ISSN (Print) - 0012-9976 | ISSN (Online) - 2349-8846
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Post-secondary Enrolment in Higher Education


In an interesting article, “Measuring Access, Quality and Relevance in Higher Education” (EPW, 13 June 2020), Pankaj Mittal et al plead for the use of the eligibi­lity enrolment ratio (EER) in place of the gross enrolment ratio (GER) and to include all post-secondary enrolment, including vocational training, etc, in the definition.

The GER—enrolment of youth in the age group 18–23 as a proportion of the population—has been the standard measure of enrolment in higher education, and this is being extensively used by researchers and policymakers at the national and global levels as well. This rose to 27% as per the latest statistics, which also marks a significant improvement over the years. Given the rapid and unbridled growth of private education, and given the gross nature of this indicator, one can expect this to rise further fast. Recent policy goals with respect to this set by, say, the Knowledge Commission, and later the Planning Commission and the University Grants Commission (UGC), are already achieved and/or likely to be achieved soon.

Unlike the GER or NER (net enrolment ratio), in elementary education, the GER in higher education is inherently defective in definition and measurement. While in elementary education, enrolment has no prerequisite and every child is eligible to go to elementary schools, and we expect every child to go to schools, in higher education, only those who complete senior secondary education are eligible. Hence, the EER in higher education—ratio of enrolments to the population who completed the senior secondary level—is certainly a better measure, at least until the entire school education, including the senior-secondary level, is effectively universalised. But we do not have the statistics on the EER of many countries for international comparisons and hence have no choice but to continue to use the GER.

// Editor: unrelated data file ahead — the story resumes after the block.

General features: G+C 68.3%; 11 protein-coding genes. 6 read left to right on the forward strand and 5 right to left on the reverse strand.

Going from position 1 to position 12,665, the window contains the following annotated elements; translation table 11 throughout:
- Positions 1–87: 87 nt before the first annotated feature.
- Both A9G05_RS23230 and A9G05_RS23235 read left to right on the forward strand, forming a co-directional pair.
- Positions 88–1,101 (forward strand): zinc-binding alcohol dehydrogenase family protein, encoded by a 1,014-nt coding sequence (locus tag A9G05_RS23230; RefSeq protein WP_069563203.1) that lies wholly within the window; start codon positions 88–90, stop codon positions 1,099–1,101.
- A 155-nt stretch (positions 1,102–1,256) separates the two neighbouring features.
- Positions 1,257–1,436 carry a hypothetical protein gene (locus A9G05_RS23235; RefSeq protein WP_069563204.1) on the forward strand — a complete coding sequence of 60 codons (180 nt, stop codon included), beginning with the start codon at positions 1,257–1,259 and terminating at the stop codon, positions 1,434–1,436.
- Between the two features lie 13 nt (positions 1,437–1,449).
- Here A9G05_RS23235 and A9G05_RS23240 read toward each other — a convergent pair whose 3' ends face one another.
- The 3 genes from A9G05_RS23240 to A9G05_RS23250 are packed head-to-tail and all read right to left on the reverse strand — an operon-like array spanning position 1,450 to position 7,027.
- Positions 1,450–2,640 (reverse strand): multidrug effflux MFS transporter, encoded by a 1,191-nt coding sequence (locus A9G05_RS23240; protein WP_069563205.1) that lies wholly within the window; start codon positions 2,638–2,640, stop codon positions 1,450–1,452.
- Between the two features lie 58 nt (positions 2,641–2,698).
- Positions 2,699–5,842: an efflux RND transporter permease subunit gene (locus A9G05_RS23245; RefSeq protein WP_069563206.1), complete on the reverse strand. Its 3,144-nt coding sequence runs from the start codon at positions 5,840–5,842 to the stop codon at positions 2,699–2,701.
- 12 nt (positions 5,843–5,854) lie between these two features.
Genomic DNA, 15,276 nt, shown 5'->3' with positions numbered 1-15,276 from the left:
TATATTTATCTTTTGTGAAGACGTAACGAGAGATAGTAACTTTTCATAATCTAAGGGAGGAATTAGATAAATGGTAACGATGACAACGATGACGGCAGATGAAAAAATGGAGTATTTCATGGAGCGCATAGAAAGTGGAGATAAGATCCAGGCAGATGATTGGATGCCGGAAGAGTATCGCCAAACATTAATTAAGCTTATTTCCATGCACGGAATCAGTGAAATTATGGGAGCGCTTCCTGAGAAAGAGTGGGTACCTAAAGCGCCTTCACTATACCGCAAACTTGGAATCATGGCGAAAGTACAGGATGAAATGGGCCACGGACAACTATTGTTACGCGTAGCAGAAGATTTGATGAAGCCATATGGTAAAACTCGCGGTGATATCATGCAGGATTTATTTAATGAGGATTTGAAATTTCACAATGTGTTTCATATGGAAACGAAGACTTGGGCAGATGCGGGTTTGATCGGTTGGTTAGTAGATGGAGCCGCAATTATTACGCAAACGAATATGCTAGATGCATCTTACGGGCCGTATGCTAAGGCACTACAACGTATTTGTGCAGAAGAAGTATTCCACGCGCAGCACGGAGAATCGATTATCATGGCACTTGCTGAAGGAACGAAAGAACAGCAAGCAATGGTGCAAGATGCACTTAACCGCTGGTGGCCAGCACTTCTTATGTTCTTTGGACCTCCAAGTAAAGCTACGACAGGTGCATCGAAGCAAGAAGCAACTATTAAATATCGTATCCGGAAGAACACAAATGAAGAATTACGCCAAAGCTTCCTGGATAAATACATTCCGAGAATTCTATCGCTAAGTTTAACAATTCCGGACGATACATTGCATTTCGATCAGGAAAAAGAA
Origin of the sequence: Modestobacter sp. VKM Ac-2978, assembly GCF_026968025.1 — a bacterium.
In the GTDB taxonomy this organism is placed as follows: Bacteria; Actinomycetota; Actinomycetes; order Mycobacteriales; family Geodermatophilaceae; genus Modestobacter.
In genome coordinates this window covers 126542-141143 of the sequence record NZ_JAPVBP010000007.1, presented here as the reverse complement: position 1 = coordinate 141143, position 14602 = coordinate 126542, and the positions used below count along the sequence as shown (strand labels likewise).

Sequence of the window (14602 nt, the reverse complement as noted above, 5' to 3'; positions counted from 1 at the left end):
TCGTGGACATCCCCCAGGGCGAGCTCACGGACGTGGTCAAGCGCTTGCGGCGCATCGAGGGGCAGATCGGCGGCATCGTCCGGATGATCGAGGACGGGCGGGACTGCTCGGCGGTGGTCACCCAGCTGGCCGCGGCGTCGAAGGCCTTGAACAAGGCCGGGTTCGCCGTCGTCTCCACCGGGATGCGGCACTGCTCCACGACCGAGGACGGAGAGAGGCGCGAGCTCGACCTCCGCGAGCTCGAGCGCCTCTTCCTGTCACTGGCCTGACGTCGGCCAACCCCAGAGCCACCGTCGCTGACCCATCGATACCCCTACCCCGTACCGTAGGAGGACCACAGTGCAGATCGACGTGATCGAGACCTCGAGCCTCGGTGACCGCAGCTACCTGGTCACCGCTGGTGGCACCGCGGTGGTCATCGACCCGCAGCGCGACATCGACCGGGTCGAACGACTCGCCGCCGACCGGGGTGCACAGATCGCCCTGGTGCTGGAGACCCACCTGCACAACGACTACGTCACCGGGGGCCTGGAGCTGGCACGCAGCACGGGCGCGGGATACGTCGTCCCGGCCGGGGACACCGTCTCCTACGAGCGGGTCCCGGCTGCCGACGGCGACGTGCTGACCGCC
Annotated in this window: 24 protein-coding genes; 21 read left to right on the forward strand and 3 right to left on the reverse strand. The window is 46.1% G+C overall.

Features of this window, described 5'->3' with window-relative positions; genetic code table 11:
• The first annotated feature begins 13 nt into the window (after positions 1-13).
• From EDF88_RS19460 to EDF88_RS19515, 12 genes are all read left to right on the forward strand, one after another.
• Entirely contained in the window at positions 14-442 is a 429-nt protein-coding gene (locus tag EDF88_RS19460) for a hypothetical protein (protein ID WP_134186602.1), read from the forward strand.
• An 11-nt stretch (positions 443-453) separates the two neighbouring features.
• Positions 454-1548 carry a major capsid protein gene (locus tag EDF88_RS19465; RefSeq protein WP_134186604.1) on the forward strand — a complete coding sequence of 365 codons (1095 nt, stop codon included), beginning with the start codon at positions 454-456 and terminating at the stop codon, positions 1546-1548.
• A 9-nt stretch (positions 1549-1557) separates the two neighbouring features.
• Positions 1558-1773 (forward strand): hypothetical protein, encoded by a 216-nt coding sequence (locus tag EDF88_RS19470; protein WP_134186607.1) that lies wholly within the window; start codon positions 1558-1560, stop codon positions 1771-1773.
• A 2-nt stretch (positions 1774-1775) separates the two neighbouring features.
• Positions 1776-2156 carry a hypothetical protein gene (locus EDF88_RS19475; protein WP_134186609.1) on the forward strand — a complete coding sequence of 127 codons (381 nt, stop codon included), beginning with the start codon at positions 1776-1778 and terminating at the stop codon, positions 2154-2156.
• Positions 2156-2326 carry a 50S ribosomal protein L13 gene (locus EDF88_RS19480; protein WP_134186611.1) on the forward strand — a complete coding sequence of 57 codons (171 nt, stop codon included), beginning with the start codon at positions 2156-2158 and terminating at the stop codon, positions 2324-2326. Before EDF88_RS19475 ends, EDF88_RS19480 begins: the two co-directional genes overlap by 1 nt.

The difference between the GER and NER will be minimum in countries where school education is nearly universal, like in the United States and United Kingdom, and it is very high in countries like India and China. The high difference also stresses the need to expand school education.

For international comparisons to be meaningful, it is necessary to ensure that all the parameters involved in estimating the GER (or the EER) are correctly, uniformly defined. Higher education according to the United Nations Educational, Scientific and Cultural Orga­nization/World Bank refers to bachelor’s degree and above, and this is used in estimating the GER. Hence, there is no justification to include all post-secondary programmes (not equal to degree level) in higher education in India.

Jandhyala B G Tilak

New Delhi



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